Four parents, all of whom lost children in the Sandy Hook Elementary School shooting, met with Gov. Jack Markell, Sen. Karen Peterson (D-Stanton) and Sen. Sakola (D-Newark) on Tuesday to discuss gun legislation.
“We are trying to encourage lawmakers in other states and in Washington to embrace the concept of expanding background checks,” said Mark Barden, father of 6-year-old Daniel Barden who died at Sandy Hook. “We would also like to see a limit to large capacity magazines, in many of these mass shootings that would have made a difference in the lethality of the firearm.”
Earlier this year, Markell, along with Lt. Gov. Matt Denn and Attorney General Beau Biden, proposed legislation that would ban the sale of assault weapons and large-capacity magazines, increase the stringency of background checks required for obtaining guns, require that citizens report lost and stolen firearms and ban possession of guns near a school. On Wednesday, Markell signed into law legislation that would expand background checks on gun transfers and those sold by private gun sellers.
Nicole Hockley’s 6-year-old son Dylan was in a classroom where she says the potential benefits of banning high capacity magazines were seen.
“In the classroom where Dylan was, five children were killed, as well as their teachers and Dylan. Dylan was autistic and his special education aid was there and they died together,” said Hockley. “In terms of high capacity magazine clips, there were 11 other children in the classroom that escaped because the shooter had an issue in reloading and they had time to run for their lives.”
Hockley went on to say that had the shooter had lower capacity magazines it may have offered more opportunities for children to escape or for an adult to disarm him. She also reminded those gathered that what happened at Sandy Hook could happen anywhere.
“It doesn’t matter where you’re from. We’re from Sandy Hook, which is an absolutely beautiful little place,” she said. “You would never think that something like this could happen there, but it happened and we’re hoping to do whatever we can to stop it from happening anywhere else.”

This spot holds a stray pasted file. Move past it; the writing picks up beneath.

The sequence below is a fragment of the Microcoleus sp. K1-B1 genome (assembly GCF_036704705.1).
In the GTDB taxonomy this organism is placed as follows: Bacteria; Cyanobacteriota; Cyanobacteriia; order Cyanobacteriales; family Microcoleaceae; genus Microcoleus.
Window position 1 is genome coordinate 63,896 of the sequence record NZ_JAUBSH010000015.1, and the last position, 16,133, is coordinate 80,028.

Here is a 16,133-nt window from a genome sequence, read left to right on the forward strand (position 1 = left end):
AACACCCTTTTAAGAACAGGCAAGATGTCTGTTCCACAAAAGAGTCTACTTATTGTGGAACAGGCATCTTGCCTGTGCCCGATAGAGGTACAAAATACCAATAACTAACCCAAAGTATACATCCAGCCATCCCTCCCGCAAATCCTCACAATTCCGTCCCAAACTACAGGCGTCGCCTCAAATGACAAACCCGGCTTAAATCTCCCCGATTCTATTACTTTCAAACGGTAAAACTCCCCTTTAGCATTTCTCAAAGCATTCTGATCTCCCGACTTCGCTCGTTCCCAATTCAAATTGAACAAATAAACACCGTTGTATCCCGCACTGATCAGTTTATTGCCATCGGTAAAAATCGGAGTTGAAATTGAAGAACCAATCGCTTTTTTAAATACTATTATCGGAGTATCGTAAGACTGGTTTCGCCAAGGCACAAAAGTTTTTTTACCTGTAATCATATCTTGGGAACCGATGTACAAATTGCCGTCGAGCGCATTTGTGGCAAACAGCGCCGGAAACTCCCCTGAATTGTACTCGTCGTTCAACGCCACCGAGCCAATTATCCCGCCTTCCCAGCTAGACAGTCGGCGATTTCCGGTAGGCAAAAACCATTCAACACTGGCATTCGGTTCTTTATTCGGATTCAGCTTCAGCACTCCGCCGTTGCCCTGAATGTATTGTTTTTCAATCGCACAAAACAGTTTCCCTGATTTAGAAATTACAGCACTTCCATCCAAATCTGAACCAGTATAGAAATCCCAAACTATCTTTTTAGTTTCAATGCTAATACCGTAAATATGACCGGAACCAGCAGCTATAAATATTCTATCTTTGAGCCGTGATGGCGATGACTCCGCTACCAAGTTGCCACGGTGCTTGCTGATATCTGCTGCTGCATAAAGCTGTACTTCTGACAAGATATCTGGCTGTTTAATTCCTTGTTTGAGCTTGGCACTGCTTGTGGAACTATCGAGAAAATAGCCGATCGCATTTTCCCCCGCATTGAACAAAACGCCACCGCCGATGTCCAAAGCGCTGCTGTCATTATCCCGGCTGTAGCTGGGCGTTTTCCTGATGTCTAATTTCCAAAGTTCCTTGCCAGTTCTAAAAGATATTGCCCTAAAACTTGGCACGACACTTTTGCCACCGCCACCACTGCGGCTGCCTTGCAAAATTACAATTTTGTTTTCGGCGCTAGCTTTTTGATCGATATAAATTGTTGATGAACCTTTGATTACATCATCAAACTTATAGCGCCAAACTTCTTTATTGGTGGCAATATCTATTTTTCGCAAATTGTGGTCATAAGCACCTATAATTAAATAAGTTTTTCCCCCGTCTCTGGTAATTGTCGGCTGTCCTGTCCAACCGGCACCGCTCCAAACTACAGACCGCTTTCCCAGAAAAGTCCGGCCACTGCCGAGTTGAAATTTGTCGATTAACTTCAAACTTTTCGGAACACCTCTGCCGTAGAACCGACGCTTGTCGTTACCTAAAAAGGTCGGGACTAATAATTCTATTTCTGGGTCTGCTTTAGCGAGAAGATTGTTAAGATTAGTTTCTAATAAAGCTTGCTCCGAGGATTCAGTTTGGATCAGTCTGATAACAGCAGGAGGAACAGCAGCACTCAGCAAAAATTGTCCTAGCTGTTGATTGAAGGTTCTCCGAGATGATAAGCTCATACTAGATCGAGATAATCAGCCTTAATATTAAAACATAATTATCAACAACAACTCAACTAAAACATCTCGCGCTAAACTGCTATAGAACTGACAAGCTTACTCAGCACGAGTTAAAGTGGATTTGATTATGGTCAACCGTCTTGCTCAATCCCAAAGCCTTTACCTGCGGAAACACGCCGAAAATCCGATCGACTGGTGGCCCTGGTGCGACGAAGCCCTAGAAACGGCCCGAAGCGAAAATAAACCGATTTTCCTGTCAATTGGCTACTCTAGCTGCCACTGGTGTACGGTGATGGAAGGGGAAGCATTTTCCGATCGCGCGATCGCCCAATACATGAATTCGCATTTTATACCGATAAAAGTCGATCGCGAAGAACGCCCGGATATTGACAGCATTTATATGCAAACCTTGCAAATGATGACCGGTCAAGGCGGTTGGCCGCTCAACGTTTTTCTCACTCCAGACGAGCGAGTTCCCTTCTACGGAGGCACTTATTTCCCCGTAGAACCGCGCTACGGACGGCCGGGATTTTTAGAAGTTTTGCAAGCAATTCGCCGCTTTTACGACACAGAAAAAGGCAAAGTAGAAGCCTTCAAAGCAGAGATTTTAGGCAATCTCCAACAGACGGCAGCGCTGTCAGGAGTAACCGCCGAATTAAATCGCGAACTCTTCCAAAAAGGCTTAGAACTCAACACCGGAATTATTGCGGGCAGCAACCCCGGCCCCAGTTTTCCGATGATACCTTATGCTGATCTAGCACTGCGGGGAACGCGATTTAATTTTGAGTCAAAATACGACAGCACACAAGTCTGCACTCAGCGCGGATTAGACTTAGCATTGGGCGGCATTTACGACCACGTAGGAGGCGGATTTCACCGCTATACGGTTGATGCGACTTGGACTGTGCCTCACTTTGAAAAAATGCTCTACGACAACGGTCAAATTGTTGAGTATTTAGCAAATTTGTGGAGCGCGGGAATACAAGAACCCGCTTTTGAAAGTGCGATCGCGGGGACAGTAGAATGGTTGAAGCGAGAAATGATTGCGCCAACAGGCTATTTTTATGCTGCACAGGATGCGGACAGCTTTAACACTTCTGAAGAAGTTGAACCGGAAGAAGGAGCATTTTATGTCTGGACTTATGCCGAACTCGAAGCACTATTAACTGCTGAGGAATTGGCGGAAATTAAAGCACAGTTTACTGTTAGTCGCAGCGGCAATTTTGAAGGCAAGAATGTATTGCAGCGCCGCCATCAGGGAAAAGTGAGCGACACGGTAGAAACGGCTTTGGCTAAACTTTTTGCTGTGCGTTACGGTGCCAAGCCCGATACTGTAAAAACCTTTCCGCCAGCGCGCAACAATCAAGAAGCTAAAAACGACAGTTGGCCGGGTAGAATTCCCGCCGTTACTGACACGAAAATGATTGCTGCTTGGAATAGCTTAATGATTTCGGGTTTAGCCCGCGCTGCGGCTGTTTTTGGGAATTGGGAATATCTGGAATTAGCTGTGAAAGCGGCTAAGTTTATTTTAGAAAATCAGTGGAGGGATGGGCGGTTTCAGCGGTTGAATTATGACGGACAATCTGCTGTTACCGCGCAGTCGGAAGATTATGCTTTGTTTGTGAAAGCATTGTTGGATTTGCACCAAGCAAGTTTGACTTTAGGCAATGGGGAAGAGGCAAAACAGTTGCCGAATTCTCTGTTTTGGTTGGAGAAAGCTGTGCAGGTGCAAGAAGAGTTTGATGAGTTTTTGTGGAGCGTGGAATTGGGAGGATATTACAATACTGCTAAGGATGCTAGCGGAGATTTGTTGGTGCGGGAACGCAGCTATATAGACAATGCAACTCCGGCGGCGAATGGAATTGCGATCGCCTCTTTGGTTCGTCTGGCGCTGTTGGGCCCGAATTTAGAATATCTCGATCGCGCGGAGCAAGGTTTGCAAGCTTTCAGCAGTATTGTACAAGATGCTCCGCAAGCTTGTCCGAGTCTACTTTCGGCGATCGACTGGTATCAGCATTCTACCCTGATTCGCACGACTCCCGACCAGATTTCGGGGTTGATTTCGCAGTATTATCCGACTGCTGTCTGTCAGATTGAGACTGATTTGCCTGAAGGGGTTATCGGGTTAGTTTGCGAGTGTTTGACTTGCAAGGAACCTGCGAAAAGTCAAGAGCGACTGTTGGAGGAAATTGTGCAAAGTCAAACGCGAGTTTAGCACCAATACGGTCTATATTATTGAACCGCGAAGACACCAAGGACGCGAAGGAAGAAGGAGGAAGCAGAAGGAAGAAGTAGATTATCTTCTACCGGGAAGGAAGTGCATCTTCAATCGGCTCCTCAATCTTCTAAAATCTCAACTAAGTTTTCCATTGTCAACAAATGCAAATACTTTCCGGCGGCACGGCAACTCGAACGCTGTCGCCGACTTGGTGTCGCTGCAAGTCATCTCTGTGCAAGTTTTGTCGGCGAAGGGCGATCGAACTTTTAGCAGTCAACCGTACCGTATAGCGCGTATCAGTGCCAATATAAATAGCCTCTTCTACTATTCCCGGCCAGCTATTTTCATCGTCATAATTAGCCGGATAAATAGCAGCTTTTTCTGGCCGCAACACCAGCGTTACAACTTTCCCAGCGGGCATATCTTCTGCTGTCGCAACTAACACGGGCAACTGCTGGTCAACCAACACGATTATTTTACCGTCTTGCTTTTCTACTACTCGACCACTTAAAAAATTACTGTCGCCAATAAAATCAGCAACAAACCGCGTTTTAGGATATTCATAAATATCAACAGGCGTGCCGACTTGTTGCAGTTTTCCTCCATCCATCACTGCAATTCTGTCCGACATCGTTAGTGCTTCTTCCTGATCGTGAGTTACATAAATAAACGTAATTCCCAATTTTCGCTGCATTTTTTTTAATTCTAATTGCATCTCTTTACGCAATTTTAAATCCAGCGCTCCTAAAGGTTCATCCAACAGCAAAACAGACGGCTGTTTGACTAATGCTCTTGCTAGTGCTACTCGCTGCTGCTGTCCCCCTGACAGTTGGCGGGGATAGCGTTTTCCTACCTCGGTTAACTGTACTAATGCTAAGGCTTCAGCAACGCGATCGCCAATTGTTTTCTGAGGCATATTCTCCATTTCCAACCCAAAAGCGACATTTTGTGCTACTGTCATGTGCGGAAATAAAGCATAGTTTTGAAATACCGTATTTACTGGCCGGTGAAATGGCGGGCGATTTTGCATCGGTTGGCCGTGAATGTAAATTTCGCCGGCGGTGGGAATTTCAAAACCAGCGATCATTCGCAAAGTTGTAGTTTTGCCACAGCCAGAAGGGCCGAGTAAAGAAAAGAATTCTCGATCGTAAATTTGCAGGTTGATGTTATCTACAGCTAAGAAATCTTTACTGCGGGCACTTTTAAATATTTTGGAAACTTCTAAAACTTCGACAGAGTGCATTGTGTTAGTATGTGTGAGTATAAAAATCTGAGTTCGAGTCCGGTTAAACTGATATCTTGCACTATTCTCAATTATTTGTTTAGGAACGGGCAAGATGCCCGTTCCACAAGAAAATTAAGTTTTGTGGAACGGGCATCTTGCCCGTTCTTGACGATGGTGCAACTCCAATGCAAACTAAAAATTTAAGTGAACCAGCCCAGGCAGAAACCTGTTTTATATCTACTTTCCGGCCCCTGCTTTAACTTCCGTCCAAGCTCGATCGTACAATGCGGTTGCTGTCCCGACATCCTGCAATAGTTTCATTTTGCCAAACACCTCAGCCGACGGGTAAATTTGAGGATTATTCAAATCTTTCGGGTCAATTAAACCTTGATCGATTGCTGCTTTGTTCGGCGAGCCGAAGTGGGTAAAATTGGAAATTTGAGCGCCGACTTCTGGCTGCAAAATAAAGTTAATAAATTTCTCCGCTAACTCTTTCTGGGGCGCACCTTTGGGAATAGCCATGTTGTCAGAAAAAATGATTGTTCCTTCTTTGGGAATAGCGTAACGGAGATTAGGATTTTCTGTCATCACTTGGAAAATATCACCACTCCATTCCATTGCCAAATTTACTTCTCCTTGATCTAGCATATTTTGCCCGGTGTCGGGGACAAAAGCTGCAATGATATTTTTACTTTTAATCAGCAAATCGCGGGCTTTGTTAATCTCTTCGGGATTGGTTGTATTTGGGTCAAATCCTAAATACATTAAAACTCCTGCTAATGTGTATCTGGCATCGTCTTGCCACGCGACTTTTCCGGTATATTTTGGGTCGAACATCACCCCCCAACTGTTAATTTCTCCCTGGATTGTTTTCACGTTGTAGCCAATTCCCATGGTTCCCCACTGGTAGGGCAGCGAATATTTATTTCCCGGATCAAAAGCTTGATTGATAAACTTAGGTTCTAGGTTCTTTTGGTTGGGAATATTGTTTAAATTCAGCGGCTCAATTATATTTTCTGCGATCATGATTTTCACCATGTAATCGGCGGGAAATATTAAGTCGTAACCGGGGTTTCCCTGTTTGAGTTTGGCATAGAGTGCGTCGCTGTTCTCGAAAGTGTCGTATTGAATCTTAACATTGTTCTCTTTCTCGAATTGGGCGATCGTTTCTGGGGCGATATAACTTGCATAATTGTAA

The parents spoke to many of the issues that are raised time and again in the debate over gun legislation. Barden tackled the topic of rights.
“I think the bills that are on the table here all make good common sense,” Barden said. “They don’t infringe on anybody’s rights, they don’t impose ban or lead to confiscation.”
Nelba Marquez-Greene who lost her 6-year-old daughter Ana during the shooting offered her opinion of the topic of the effectiveness of such legislation.
Page 2 of 2 - “Why are we saying if it can’t prevent everything it will do nothing?” she asked. “What we’re talking about is common sense. I don’t want another mother to ever have to go through my nightmare and the reality is that eight mothers a day do. So why don’t we try?”
Some Republican legislators, however, felt having the Sandy Hook parents visit Legislative Hall was a strategic ploy to gain votes on the proposed bills.
“An invitation was never extended to me to join the meeting,” said Sen. Dave Lawson (R-Marydel). “I didn't hear of any other Republicans being invited and I wasn't invited. As far as the parents are concerned my heart breaks for them. As far as using them as pawns in the game of gun control, I think it’s despicable. Shouldn't this bill be based on merit and not on the tugging of heart strings?"
According to Stephanie Mantegna, communications officer for the House of Representatives’ Republican Caucus, some Republican members of the House did in fact meet with the Sandy Hook visitors after their meeting with Democratic senators.
Lawson said in general the gun control legislation proposed by the Markell administration will only do more harm than good.
“None of the legislation proposed will prevent crime,” Lawson said. “After 20 years with the state police, I know. This piece of legislation will not stop criminals. It will only impede on the rights of citizens."
Marquez-Greene said, in her eyes, everything she’s doing is for Ana.
“We’re here to honor our children,” Marquez-Greene said. “We are choosing love, we are choosing advocacy, we are choosing a gift to our children who are no longer here and our children who survived, to honor them by doing this. I chose to live the rest of my life advocating for safety.”
Marquez-Greene went onto say that the safety she’s seeking doesn’t just include gun safety, it also includes better mental health services and school safety as well. Hockley agreed with Marquez-Green.
“This isn’t just about school shootings,” Hockley said. “It isn’t just about Sandy Hook. It’s about saving lives state by state, all over the country. It’s not about banning or confiscation. It’s about hoping to save lives.”